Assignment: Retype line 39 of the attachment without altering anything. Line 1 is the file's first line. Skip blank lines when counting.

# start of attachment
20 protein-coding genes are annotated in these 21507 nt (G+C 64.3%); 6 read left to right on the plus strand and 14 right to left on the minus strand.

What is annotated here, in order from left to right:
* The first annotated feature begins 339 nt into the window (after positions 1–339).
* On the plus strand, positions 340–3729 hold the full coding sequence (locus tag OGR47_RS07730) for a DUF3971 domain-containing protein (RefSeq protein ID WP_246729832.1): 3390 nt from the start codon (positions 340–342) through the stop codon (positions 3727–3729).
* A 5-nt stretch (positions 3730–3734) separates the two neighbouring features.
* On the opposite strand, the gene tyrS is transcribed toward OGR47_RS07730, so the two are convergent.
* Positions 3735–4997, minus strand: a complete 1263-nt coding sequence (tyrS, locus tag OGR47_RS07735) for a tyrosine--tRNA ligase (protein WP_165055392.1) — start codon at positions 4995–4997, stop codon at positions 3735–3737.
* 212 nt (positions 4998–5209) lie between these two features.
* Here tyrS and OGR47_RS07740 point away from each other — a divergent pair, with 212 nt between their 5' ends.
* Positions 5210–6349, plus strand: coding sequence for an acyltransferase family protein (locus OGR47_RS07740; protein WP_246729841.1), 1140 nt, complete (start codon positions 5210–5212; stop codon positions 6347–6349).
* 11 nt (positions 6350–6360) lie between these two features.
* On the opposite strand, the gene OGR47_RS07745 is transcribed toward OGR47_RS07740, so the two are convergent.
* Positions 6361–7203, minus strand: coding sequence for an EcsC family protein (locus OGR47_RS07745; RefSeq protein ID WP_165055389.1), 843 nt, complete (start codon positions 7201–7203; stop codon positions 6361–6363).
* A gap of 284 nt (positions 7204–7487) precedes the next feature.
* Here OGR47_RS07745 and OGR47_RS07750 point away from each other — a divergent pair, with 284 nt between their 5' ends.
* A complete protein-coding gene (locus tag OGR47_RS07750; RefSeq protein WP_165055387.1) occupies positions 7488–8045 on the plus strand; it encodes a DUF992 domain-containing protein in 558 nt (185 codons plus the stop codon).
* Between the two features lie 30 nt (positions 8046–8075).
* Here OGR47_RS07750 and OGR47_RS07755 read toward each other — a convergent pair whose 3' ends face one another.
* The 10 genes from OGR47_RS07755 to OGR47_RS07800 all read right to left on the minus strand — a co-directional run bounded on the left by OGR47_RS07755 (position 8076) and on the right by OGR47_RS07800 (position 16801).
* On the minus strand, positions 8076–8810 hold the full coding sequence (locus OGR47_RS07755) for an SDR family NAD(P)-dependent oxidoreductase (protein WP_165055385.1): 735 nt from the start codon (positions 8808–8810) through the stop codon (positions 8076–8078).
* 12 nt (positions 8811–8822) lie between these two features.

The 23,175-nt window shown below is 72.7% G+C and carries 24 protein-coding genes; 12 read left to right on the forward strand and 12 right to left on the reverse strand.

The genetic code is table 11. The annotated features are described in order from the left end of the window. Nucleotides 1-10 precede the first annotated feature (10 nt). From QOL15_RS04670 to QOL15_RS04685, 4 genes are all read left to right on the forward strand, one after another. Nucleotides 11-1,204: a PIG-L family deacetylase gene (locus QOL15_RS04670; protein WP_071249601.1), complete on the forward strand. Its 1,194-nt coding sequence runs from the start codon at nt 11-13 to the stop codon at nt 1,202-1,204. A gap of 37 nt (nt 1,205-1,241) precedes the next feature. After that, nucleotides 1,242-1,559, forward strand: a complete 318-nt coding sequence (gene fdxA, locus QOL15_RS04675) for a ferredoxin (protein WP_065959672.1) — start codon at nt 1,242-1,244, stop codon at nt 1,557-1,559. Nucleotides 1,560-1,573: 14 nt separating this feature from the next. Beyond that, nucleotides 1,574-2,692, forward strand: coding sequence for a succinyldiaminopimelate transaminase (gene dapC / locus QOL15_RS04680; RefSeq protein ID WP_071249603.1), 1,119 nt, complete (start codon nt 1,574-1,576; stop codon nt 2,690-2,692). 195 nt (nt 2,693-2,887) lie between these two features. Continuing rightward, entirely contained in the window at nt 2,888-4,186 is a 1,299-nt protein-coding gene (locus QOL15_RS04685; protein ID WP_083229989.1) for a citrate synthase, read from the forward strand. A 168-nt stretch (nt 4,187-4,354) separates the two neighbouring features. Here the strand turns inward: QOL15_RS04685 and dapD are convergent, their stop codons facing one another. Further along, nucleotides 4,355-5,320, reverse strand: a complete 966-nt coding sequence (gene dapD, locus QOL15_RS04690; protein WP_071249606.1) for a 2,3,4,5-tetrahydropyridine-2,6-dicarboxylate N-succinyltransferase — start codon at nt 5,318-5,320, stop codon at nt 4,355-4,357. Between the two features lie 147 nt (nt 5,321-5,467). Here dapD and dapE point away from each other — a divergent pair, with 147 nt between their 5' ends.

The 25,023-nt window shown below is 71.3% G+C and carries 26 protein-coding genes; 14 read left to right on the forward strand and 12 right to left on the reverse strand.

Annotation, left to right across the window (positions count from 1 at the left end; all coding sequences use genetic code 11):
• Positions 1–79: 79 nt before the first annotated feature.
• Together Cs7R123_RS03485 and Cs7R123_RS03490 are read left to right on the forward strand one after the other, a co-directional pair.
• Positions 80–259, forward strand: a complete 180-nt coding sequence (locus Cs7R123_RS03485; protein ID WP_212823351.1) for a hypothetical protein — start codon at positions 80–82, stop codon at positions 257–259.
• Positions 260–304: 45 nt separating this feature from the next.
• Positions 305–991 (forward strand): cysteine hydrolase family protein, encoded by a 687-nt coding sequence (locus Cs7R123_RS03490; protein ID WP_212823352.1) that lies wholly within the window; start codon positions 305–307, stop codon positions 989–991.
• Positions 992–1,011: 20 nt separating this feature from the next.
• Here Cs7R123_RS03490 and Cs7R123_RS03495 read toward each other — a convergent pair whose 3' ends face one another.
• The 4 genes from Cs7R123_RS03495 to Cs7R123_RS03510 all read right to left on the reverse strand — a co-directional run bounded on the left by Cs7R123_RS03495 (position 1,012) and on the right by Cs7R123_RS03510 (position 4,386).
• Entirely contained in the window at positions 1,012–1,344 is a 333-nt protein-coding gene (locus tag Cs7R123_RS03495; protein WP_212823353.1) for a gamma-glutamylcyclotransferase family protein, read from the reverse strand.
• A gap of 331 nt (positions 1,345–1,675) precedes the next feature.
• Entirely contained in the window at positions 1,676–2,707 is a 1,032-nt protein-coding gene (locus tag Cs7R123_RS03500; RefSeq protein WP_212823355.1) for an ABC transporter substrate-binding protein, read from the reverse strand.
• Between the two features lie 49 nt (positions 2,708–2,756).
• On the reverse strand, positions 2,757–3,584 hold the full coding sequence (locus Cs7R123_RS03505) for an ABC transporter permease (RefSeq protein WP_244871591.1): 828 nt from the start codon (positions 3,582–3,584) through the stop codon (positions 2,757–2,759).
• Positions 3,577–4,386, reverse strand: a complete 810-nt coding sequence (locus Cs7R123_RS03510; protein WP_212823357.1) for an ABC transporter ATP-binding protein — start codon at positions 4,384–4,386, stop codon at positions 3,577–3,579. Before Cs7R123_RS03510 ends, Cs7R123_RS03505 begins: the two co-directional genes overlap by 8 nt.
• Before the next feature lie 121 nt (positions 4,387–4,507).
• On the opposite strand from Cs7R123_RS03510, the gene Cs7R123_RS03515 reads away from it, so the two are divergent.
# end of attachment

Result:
• Positions 3,577–4,386, reverse strand: a complete 810-nt coding sequence (locus Cs7R123_RS03510; protein WP_212823357.1) for an ABC transporter ATP-binding protein — start codon at positions 4,384–4,386, stop codon at positions 3,577–3,579. Before Cs7R123_RS03510 ends, Cs7R123_RS03505 begins: the two co-directional genes overlap by 8 nt.